Formula to replace special characters - slug creation


#1

We’re a film festival looking to pull the titles of our submissions in order to create slugs that can be used to create virtual posts on our WordPress site.

I need a way to parse just the text from the submission, with the ability to remove special characters (i.e. " ’ ! ? ; : @ # $ % ^ etc.).

I’ve gotten to this point so far:

LOWER(SUBSTITUTE({English Title}, " ", "-"))

This allows me to hyphenate the titles, but still includes special characters. Is anyone aware of a workaround for this, or do I need to manually create my slugs in this case?

Cheers!


#2

Well, you can fit it all into one formula with nested substitutions… not too hairy but still have to add each slug. Got you started…

SUBSTITUTE(SUBSTITUTE(SUBSTITUTE({English Title},"!",""),"#",""),"*","")

#3

If it doesn’t have to be instant you can do this with Zapier pretty easily. Their text formatting action is quite powerful and they offer a free plan, so if you don’t mind waiting 5-15 minutes for Zapier to process the titles for you (or you don’t mind pressing a button each time you need it to happen) then you won’t have to next a bunch of substitutions. That definitely works, but I know how messy it can get when you have a lot of things nested and, personally, I start making typos when there’s too much going on in the formula entry area. It’s so small and you can’t indent! Hopefully that’ll change in the future, though.

Anyway, if you’re not sure how to do this in Zapier and want to try, just let me know and I’ll walk you through it. :slight_smile:


#4

I wonder if there is another way to achieve this without using Zapier, since I need instant re-formatting of addresses in Spanish to a url-friendly format, and I’ve found myself doing this:

`SUBSTITUTE(SUBSTITUTE(SUBSTITUTE(SUBSTITUTE(SUBSTITUTE(SUBSTITUTE(SUBSTITUTE(SUBSTITUTE(venue_full_address,"á","a"),"é","e"),"í","i"),"ó","o"),"ú","u"),"ü","u"),".",""),"ñ","n")`

And still need to keep going with all the capital letters, symbols, and so on… It doesn’t look quite right to have such a big formula, even though it actually works.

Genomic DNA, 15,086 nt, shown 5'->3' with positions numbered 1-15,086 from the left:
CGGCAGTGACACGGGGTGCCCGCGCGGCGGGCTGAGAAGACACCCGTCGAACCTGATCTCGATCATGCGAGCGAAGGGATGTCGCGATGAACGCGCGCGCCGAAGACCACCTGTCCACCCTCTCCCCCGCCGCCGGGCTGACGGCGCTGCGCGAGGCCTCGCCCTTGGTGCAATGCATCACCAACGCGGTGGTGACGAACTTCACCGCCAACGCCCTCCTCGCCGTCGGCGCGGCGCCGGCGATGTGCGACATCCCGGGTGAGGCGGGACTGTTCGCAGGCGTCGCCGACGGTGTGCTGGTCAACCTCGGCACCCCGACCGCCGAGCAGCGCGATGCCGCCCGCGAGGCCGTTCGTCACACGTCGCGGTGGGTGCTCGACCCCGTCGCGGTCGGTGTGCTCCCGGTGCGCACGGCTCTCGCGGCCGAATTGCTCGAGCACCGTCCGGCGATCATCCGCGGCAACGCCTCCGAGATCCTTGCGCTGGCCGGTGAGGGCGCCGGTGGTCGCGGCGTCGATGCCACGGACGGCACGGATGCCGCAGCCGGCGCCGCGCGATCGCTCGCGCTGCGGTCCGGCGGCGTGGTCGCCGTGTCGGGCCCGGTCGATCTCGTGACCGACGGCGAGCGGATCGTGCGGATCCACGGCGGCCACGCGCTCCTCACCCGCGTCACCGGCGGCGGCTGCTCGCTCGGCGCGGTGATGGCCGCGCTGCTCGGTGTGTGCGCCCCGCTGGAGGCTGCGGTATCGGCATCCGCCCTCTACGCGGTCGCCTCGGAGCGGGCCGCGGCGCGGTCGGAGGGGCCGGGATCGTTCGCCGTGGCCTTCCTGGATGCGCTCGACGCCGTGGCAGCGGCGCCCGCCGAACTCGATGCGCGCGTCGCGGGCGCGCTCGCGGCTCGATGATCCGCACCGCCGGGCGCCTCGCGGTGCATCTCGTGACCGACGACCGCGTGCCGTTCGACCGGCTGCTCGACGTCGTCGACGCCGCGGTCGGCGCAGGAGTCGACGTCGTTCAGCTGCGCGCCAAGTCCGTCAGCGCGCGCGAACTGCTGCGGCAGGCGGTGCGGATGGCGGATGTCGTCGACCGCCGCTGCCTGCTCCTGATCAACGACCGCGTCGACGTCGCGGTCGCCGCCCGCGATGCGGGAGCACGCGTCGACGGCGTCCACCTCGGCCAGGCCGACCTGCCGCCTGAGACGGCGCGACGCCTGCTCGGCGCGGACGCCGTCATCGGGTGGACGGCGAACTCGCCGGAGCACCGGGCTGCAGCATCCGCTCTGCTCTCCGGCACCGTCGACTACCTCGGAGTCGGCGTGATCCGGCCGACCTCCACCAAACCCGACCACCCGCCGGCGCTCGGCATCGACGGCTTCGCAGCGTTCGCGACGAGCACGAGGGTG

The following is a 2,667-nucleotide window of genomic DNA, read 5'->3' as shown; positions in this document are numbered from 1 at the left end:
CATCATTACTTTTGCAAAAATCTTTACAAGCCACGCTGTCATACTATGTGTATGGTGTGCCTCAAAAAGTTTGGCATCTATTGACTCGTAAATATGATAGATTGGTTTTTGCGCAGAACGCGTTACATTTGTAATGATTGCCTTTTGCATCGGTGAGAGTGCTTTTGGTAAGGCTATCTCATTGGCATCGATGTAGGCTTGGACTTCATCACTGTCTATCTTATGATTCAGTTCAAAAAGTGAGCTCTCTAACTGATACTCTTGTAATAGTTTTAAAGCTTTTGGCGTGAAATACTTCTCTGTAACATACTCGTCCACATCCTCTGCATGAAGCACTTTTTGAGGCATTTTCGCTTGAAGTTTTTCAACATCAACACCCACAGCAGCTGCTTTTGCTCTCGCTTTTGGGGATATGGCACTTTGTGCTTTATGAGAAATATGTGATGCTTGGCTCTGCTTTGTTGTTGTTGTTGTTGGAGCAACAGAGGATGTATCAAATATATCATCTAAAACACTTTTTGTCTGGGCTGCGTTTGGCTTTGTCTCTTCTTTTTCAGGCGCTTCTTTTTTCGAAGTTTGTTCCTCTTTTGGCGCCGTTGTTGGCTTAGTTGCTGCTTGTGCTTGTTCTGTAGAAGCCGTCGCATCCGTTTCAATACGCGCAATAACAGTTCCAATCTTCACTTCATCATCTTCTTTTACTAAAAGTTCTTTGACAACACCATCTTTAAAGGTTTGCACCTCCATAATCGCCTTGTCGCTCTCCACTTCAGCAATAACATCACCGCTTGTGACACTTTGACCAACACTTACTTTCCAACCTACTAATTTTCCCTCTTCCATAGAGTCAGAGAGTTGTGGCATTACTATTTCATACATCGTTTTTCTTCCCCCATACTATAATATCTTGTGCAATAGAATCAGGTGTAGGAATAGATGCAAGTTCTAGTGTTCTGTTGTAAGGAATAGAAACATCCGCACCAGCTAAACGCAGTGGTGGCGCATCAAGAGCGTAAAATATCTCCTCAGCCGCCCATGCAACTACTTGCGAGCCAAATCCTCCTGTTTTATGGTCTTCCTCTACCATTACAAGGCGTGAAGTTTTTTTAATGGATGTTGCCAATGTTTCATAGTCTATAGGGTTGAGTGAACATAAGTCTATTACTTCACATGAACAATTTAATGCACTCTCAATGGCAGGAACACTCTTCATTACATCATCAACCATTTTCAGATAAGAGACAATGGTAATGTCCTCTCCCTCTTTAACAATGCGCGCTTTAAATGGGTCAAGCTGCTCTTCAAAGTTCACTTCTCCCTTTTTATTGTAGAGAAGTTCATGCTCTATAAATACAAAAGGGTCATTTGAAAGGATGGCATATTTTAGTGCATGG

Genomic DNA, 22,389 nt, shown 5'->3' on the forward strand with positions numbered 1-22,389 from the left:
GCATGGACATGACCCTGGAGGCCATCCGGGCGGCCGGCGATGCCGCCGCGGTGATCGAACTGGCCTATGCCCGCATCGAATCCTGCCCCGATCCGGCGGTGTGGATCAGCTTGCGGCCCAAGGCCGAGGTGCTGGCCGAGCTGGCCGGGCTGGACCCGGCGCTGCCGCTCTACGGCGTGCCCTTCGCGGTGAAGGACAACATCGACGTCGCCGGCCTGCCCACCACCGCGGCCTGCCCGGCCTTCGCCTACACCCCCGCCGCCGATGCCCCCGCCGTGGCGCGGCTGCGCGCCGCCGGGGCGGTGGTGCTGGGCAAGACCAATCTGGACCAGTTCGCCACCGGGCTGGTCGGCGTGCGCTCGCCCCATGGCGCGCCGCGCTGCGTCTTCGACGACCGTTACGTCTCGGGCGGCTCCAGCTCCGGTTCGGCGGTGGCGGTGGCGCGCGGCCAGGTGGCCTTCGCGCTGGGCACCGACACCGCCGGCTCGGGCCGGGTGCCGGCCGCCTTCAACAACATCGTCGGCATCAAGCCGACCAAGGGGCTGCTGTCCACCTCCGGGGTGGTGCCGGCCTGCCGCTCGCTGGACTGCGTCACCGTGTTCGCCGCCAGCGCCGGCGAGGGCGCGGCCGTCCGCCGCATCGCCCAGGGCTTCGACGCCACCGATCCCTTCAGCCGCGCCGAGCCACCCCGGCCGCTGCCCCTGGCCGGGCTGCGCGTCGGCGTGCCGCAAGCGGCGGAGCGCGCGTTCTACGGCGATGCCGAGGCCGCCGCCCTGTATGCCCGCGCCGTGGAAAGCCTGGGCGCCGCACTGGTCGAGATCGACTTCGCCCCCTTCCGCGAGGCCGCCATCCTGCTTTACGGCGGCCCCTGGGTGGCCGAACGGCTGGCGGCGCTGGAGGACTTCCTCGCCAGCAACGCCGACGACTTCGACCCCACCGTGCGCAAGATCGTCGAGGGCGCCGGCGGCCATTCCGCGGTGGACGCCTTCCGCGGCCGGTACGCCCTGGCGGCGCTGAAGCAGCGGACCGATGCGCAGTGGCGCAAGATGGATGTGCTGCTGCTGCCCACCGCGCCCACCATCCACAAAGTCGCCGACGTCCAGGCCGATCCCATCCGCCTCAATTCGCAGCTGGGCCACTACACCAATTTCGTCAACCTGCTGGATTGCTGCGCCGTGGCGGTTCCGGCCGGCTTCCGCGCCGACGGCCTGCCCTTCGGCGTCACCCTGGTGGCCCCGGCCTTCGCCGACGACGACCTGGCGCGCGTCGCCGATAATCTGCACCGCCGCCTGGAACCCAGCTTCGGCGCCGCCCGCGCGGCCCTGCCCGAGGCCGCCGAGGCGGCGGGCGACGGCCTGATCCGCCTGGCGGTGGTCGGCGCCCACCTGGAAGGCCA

Any ideas?


#5

Hi Andrés, I have the same issue. What I did was add a column with the same formula you just posted. And then, I added another column which “transforms” that column into UPPERCASE. In my case I did this to get my Client Names “standard”. If you are aiming to have a url-friendly maybe you could do the same but with LOWERCASE. I hope that helps.


#6

This formula will lowercase your URLs and replace special characters. (Currently, it replaces space characters with %20, so you’ll want to change that to a hyphen.)

LOWER(
 SUBSTITUTE(
  SUBSTITUTE(
   SUBSTITUTE(
    SUBSTITUTE(
     SUBSTITUTE(
      SUBSTITUTE(
       SUBSTITUTE(
        SUBSTITUTE(
         SUBSTITUTE(
          SUBSTITUTE(
           SUBSTITUTE(
            SUBSTITUTE(
             SUBSTITUTE(
              SUBSTITUTE(
               SUBSTITUTE(
                SUBSTITUTE(
                 SUBSTITUTE({name},"%","%25"),
                " ","%20"),
               "!","%21"),
              "#","%23"),
             "$","%24"),
            "'","%27"),
           "(","%28"),
          ")","%29"),
         "*","%2A"),
        "+","%2B"),
       ",","%2C"),
      ":","%3A"),
     ";","%3B"),
    "=","%3D"),
   "@","%40"),
  "[","%5B"),
 "]","%5D"))

@Andres_Gomez
As @Kenneth_Sly mentions, surrounding your original text field with either UPPER() or LOWER() cuts the amount of work you need do by half. Beyond that, you’re on the right track by defining a bunch of nested SUBSTITUTES(). For a recent project, I had to build a query system that could search an international database of names, which required me to wrap the field to be matched with innumerable SUBSTITUTES()s replacing accented, Germanic, and Scandinavian characters with their English approximations. (While the data to be searched was often sourced internationally, I had the luxury of assuming the search terms, at least, would be entered by employees at the client’s New York-based headquarters, using plain old U.S. ASCII keyboards.)

Fortunately, Airtable appears to handle SUBSTITUTE()s with relatively little overhead; in tests I’ve performed comparing using a multiply-substituted text value in a calculation versus using a ‘pre-cooked’ version after all such substitutions had been performed, the difference in processing speed was indiscernible to the user; network delay, PC and browser load, and overall Airtable response time all caused greater variation in perceived lag. Even the SUBSTITUTE()-laden formula for my Soundex implementation seems to operate friskily enough.